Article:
Nowadays it's pretty difficult to get stuck in a game - a lot (though not all) of current day game design helps you along, and there are also guides everywhere online. Before the internet, and back when a number of games went out of their way to be secretive and baffling, it was very different.

In North America, famously, NES and Game Boy players that got stuck could rack up their parent's phone bill and call a Nintendo Game Counsellor, who would try and guide them through a tricky part. It seems like a strange concept now, but the pre-internet days meant that outside of magazines, guide books and the playground, sources of information were scarce.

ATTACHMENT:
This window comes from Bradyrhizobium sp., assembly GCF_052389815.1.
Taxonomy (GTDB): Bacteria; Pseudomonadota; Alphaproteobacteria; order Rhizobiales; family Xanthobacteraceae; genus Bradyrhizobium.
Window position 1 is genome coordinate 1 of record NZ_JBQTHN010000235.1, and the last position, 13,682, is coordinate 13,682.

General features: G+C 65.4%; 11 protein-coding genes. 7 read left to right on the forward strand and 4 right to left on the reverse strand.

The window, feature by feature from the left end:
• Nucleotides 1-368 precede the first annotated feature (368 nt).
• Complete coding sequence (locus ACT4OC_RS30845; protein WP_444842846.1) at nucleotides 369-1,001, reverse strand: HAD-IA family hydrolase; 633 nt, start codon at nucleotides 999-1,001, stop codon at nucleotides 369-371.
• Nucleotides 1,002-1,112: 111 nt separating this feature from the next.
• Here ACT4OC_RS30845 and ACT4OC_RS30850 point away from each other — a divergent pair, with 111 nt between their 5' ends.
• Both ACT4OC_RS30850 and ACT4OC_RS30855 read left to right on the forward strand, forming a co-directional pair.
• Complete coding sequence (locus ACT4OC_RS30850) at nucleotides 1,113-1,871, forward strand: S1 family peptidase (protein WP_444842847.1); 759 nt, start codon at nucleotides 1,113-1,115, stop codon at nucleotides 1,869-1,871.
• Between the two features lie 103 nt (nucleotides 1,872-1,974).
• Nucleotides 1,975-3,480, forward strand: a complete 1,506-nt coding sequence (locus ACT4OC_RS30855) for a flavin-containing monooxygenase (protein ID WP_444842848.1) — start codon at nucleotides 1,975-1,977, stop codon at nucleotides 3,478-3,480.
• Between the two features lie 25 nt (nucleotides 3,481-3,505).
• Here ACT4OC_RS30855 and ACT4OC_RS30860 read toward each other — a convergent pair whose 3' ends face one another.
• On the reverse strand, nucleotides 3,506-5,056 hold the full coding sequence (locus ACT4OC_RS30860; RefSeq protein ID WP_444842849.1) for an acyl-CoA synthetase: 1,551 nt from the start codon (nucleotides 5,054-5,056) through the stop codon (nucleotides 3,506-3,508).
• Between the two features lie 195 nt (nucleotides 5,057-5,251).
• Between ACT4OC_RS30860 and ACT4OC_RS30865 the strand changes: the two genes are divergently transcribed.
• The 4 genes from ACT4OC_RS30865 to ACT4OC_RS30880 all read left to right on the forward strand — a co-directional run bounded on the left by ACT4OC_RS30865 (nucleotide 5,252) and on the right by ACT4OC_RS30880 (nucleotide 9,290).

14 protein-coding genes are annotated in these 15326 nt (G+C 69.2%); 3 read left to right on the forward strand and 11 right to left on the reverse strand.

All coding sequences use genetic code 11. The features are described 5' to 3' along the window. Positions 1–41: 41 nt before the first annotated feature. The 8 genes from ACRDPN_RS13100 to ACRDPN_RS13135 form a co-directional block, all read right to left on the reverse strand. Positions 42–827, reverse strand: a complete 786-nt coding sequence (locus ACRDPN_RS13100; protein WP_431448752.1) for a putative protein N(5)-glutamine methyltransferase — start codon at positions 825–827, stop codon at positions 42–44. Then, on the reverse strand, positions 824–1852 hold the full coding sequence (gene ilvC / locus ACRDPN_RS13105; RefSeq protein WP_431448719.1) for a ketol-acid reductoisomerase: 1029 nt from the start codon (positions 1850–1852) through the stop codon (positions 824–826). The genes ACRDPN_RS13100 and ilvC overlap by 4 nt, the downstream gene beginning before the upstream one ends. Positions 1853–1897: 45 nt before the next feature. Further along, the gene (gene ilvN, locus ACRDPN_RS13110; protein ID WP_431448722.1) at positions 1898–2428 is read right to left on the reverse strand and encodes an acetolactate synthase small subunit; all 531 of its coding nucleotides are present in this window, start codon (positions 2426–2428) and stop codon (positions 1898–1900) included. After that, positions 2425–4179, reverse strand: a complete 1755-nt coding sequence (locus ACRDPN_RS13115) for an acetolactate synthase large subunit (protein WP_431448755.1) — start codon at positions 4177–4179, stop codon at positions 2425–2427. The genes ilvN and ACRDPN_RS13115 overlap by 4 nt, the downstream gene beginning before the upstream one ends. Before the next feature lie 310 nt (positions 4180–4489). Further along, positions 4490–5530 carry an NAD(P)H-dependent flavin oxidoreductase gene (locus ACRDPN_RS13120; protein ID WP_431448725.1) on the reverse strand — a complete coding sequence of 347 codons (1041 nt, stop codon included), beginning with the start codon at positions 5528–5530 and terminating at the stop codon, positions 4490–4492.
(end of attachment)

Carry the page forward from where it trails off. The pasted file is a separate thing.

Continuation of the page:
Now the MetalJesusRocks channel has had a look through a guide book that the counsellors themselves used; it's pretty interesting to see behind the curtain of how the staff teamed up and in many cases drew their own maps and art to help them master games. The video also looks briefly at a 1989 Employee Manual, but that's a rather dull corporate document.

Are any of you old enough to remember calling this tip line? Go on, admit it.